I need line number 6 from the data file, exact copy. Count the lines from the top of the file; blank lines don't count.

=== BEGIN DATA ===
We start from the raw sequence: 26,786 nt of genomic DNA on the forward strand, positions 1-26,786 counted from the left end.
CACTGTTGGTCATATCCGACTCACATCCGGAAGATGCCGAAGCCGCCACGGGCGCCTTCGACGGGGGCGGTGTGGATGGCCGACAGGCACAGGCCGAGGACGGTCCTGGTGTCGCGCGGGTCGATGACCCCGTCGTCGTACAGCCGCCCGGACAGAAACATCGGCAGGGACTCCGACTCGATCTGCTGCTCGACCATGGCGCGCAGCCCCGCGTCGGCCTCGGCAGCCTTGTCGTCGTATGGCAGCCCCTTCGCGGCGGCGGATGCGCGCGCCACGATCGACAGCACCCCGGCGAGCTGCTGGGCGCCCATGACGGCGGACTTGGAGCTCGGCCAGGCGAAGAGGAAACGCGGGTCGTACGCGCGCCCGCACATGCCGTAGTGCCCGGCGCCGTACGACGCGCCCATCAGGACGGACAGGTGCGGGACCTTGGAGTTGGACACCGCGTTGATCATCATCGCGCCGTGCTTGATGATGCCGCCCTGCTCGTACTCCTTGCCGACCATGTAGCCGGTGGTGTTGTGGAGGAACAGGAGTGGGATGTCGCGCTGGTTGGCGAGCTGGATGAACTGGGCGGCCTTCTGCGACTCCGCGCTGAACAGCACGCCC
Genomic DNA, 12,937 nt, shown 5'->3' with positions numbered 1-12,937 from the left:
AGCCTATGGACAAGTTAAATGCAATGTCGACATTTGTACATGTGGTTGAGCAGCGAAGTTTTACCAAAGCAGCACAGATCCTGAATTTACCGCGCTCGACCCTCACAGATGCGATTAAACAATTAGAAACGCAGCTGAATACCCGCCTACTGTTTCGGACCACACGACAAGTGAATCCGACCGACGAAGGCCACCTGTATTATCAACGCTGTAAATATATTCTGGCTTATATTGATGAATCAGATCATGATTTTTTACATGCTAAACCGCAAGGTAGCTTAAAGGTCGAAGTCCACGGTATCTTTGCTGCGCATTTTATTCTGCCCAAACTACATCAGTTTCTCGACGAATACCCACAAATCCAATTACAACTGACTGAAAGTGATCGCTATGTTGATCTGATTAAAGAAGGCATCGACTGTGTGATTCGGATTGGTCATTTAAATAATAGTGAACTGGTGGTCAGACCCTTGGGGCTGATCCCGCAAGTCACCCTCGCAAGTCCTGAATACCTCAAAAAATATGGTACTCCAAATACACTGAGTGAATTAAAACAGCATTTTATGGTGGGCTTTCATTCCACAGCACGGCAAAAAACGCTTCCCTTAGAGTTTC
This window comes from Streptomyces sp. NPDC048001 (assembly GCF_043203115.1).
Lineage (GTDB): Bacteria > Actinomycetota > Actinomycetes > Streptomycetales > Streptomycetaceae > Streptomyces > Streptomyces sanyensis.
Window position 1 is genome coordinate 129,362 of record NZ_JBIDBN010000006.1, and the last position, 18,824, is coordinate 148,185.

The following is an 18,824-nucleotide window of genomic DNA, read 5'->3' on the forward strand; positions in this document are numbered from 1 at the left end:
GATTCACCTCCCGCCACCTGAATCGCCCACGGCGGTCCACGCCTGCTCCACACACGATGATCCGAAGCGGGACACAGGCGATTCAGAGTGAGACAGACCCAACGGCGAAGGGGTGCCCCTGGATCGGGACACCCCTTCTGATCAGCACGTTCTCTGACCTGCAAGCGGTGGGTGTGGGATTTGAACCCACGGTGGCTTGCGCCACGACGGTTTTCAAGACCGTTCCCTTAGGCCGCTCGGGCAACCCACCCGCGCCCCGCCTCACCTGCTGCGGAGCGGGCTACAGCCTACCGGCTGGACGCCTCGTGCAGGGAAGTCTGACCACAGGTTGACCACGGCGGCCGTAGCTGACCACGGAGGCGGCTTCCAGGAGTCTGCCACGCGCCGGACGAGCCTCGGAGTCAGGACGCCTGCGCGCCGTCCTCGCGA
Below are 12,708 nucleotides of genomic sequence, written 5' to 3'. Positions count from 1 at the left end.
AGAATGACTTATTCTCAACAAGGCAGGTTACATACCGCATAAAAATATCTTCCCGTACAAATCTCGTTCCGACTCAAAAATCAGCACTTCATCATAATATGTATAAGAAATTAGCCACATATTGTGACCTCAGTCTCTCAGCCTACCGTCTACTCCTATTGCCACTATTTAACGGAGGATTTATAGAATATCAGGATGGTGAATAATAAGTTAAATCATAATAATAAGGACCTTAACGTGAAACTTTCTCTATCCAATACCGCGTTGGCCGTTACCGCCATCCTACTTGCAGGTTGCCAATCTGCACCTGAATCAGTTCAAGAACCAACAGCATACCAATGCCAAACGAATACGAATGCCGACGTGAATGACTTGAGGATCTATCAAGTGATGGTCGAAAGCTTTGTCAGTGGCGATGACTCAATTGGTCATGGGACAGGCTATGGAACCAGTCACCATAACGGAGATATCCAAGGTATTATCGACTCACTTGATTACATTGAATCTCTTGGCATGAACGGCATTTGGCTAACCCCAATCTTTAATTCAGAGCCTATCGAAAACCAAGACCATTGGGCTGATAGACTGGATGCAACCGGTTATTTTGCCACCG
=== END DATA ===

Lineage (GTDB): Bacteria > Actinomycetota > Actinomycetes > Streptomycetales > Streptomycetaceae > Streptomyces > Streptomyces sanyensis.